The Illinois Minefield Known As Preservation of Error For Appeal—Midwest Mailing and Shipping Systems, Inc. v. Schoenberg, Finkel, Newman & Rosenberg, 2023 IL App (1st) 220562-U.
By Melinda S. Kollross
This recent Illinois Appellate decision in Midwest Mailing illustrates again the many pitfalls that can occur to those unfamiliar or untrained with preserving error for appeal in Illinois. Defense counsel here must have thought they had undertaken all efforts to preserve a trial error for appeal, which they claimed was the cornerstone of their case. But sadly, they were wrong.
Plaintiff filed a legal malpractice action, alleging that certain negligent legal advice given it by defendant caused it to resolve a dispute with another entity for much less than it could otherwise have gotten. The case went to trial and over objection, plaintiff was allowed to present a damages expert who testified that but for defendant’s negligent advice, the plaintiff could have gotten $2.73 million instead of $300,000. Defendant had moved in limine to bar this expert testimony and objected to it both before and after it was received. The jury awarded $700,000. Defendant then appealed from the judgment but, and this is crucial, defendant never filed a post-trial motion raising its objections about the expert testimony.
The Point Was Forfeited
Defendant’s sole issue on appeal was that the trial court abused its discretion by allowing expert testimony that was based on guess, speculation, and conjecture. But the Court found that defendant forfeited this point for review because defendant failed to raise this issue in a post-trial motion following the jury trial. The Court found that Illinois law was clear, by statute, Supreme Court rule and decisional law that to preserve any issue for appellate review after a jury verdict, the point had to be raised and ruled on in a properly filed post-trial motion. In the absence of such a motion here, defendant forfeited the sole point of error for this appeal.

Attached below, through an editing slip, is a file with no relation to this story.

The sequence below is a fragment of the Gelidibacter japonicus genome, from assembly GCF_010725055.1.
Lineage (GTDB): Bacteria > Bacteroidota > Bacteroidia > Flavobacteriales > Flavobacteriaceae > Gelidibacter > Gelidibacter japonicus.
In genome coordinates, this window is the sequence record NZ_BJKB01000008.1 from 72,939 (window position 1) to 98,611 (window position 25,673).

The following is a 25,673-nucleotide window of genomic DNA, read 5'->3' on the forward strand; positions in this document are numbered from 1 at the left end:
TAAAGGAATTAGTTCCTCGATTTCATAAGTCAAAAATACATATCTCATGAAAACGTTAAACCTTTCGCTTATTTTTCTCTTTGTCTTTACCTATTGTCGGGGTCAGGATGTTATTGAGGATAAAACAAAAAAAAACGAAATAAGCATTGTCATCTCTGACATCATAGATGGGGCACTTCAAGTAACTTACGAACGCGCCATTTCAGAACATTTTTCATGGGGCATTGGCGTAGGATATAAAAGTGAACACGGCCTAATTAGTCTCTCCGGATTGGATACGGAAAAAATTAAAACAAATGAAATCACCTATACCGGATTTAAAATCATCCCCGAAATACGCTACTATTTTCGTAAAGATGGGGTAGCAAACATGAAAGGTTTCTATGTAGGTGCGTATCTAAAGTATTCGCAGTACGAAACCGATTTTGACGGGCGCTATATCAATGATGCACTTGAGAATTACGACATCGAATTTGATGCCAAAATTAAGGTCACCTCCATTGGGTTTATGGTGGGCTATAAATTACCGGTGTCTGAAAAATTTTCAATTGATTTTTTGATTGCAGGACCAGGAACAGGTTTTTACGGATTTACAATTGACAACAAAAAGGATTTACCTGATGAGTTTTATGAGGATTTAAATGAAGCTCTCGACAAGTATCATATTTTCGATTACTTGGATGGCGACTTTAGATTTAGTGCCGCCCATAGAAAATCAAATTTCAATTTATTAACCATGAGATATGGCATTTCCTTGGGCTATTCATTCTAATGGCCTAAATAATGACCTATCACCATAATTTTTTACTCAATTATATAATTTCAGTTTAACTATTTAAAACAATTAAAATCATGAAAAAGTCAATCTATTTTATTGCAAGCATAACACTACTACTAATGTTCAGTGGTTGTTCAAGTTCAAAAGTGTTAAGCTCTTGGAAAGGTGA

The Court though did say that even if it were to overlook the forfeiture and consider the issue, any error in allowing the expert to testify was not prejudicial to defendant because the jury was obviously unpersuaded by the expert testimony that plaintiff could have gotten $2.73 million when it awarded just $700,000.
Learning Points: Make no mistake—the Court’s examination of the forfeited issue does not suggest that Illinois reviewing courts are willing to resolve issues that are not properly preserved by trial court objection and a properly made post-trial motion. In this author’s opinion, the Court resolved the forfeited issue to prevent the future litigation of another legal malpractice action against defendant’s attorney based on an error that would not have changed the outcome of the case.
This decision does make clear though that “one size does not fit all” when it comes to preservation of error. If this case had been jury tried in the federal system, the preservation problem would never have arisen because a timely objection at trial preserves an issue for review without a post-trial motion. But this case was jury tried in Illinois state court where preservation of issues for appeal requires not only that counsel object to error during trial but raise it again in a post-trial motion. I explain to my clients that all errors occurring during the trial proceedings from the initial filing of the complaint to return of the verdict must be raised in a post-trial motion to be preserved for appeal in Illinois. My practice is to prepare a global, comprehensive post-trial motion seeking judgment notwithstanding the verdict, new trial, new trial on damages alone and remittitur. Although this type of motion is imperative in Illinois jury trials, I have found it good practice to prepare such a motion in any jury case where time permits—even in the federal system. Had such a comprehensive motion been filed in Midwest Mailing, the forfeiture problem would never have occurred.